DAR placed 5 historic markers in Gaines on Ridge in 1930s
Local group didn’t like sentimental name of ‘Honeymoon Trail’
By Adrienne Kirby, Gaines Town Historian
GAINES – With the rise of the automobile in the 1920’s, roads throughout Western New York were slowly improved. Ridge Road was first paved through Gaines in 1926.
On Aug. 26, Gaines held a Booster Day celebration with a parade to commemorate the completion of the improvements made to its geographical main artery. Paving the road brought about significant business opportunities, which were seized upon almost immediately.
Less than a year later, in June of 1927, the Medina Daily Journal published a rather bemused editorial reporting signs painted on telephone or telegraph poles of “two bleeding hearts pierced by an arrow which is supposed to designate ‘Honeymoon Trail.’”
The origin of the signs was a mystery at the time of publication. Though Ridge Road does end at Niagara Falls, often called the Honeymoon Capital of the World, the editors at the Journal were not impressed and suggested “Ground Hog Road” or “Green Frog Trail” as alternate titles. They concluded “The Old Ridge Road” would be a more respectable name.
The D.A.R. was in full agreement, and used everything in their arsenal to prevent such a “sentimental title” from taking root in the public mind. Just a month later, as reported by the Journal, the Orleans Chapter of the D.A.R. were “up in arms” over the proposed change of name and passed a resolution expressing their disapproval.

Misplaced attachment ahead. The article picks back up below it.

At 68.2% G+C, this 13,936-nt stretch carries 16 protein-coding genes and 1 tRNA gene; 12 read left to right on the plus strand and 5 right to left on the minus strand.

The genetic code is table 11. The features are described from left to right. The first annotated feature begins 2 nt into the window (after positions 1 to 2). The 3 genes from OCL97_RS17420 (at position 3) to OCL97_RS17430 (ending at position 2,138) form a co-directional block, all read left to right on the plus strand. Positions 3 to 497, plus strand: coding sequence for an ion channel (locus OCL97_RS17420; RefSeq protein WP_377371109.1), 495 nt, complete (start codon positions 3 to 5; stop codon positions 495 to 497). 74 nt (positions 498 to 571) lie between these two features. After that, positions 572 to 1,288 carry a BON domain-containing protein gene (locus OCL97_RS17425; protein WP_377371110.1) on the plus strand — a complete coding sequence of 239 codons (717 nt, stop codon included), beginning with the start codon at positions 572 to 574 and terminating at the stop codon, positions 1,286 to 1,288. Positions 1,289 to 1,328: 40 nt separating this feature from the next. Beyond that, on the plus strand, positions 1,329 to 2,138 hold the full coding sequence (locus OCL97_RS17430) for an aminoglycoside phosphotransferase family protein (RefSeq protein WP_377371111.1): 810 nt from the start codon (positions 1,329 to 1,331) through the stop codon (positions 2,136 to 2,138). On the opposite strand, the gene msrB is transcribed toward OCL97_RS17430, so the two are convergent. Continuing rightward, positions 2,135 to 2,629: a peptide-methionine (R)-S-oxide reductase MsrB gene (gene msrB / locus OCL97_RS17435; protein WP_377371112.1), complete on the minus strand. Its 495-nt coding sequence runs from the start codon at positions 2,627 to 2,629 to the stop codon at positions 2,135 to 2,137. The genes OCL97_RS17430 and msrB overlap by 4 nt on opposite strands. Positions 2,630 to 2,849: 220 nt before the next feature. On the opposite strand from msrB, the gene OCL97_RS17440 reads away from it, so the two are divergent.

The committee responsible for drafting resolutions to preserve the historic nature of Ridge Road was chaired by Katherine Rowley, Orleans County’s first historian and a citizen of Gaines. They proposed that the new name was “insignificant and unworthy”, that “the majority of citizen[s’] … sense of propriety has been violated by such change of name,” and that “the name of ‘The Ridge Road’ should endure forever…”
By April 1928, the D.A.R. was fully mobilized and the Orleans Chapter had proposed working with the Monroe and Irondequoit Chapters to place “neat blue and white markers which are to carry the title ‘The Historic Ridge Road, established in 1798.’” They were to be 14 inches in diameter and placed every five miles through Orleans and Monroe counties. In addition, plans were being made to involve the State Historical Monuments Society in the “movement.”
The proposals were successfully implemented. Between 1930 and 1935, the D.A.R. placed five markers in Gaines, along with others in the towns of Ridgeway and Murray, thanks to legislation New York State passed in 1923 anticipating the sesquicentennial of the American Revolution in 1926. The Department of Education was to work with local groups to erect “markers to designate sites that are of historic significance in the colonial, revolutionary or state formative period…” among other efforts to commemorate the national celebration.
Curiously enough, the Orleans Chapter has no records of putting up “The Historic Ridge Road” markers, and yet a sign which closely matches the description in the newspaper stands next to the Village Inn at Childs.